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Internet speeds to be among Asia’s fastest

    Shanghai currently has the Chinese mainland’s fastest Internet speed and it is expected to be among the fastest broadband speeds in Asia by 2015, the country’s biggest fixed-line operator China Telecom said yesterday.

    China Telecom’s Shanghai branch, which has 2.6 million household subscribers, plans to double broadband bandwidth to 32 megabytes per second (Mbps) by the end of this year with a new wave of network upgrading operations that is due to start in March.

    Bandwidth in Shanghai will hit 50 Mbps by 2015, it said.

    Shanghai is way ahead of the industry regulator’s target to upgrade broadband networks in urban regions to 20 megabytes per second by 2015 on the mainland, triggering a total investment of 500 billion yuan (US$79.4 billion) last year, according to the Ministry of Industry and Information Technology.

    By the end of last year, Shanghai’s average broadband bandwidth reached 16 Mbps, the fastest on the mainland.

    Since 2009, Shanghai’s average broadband bandwidth has jumped 6.9 times, Shanghai Telecom said.

    Shanghai will be among the cities with the fastest Internet in the world by the end of this year, said Wu Dongli, Shanghai Telecom’s vice general manager.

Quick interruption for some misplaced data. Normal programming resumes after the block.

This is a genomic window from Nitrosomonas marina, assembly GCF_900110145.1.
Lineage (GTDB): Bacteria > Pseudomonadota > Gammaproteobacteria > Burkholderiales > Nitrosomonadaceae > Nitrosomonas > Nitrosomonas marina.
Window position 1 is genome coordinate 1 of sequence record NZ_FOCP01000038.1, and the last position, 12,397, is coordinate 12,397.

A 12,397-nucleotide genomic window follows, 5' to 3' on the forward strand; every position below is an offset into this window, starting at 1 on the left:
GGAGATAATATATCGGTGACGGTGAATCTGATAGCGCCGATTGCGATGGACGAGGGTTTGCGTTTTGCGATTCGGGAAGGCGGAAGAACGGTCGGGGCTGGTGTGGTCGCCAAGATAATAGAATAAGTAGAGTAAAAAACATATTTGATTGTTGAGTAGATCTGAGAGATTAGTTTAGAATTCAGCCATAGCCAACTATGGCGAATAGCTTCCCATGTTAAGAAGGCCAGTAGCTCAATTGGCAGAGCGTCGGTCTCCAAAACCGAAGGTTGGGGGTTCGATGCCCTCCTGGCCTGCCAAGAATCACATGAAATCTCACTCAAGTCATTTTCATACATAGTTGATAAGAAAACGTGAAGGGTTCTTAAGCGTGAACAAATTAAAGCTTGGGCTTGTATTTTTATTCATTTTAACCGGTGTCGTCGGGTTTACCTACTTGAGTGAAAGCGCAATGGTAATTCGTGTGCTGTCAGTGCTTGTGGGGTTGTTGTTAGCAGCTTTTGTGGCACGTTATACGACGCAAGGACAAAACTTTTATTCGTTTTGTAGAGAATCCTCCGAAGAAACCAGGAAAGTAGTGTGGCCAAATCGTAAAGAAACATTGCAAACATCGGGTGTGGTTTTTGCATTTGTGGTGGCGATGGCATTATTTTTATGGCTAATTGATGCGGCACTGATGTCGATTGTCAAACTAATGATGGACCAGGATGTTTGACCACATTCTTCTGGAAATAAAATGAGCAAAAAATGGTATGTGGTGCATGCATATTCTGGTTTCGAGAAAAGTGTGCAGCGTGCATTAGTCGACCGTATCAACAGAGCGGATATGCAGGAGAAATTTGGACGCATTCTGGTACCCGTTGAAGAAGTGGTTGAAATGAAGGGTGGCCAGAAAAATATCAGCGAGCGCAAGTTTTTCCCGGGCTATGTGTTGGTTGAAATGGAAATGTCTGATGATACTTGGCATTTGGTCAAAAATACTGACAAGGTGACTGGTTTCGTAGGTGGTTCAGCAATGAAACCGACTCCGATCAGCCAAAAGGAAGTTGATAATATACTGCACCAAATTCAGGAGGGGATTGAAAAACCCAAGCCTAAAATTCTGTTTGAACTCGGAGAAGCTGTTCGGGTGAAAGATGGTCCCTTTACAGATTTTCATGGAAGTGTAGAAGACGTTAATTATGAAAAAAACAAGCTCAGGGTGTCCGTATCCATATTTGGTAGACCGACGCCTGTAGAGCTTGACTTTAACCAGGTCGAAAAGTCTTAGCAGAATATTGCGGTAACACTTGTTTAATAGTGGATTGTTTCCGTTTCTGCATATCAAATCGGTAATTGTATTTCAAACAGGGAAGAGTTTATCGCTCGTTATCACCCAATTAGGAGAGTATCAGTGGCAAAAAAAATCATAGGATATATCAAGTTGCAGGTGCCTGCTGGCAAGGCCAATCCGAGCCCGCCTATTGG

Hong Kong currently ranks No. 1 in the Asia-Pacific in broadband bandwidth of 44.4 Mbps, followed by Singapore’s 39.3 Mbps and Japan’s 38 Mbps, according to Net Index.

    China’s broadband market is dominated by China Telecom and China Unicom, which have been criticized as providing “fake broadband” because of low speeds and high prices.

    Net surfers have complained about broadband speed, with industry watchers questioning the real speed available.

    In December 2011, Beijing-based Data Center of China Internet said 91 percent of users experienced broadband speeds less than 400 kilobits per second by the third quarter of 2011.

    The average cost of 1 megabyte per second bandwidth on China’s mainland was four times the cost in the US and over 400 times that of Hong Kong.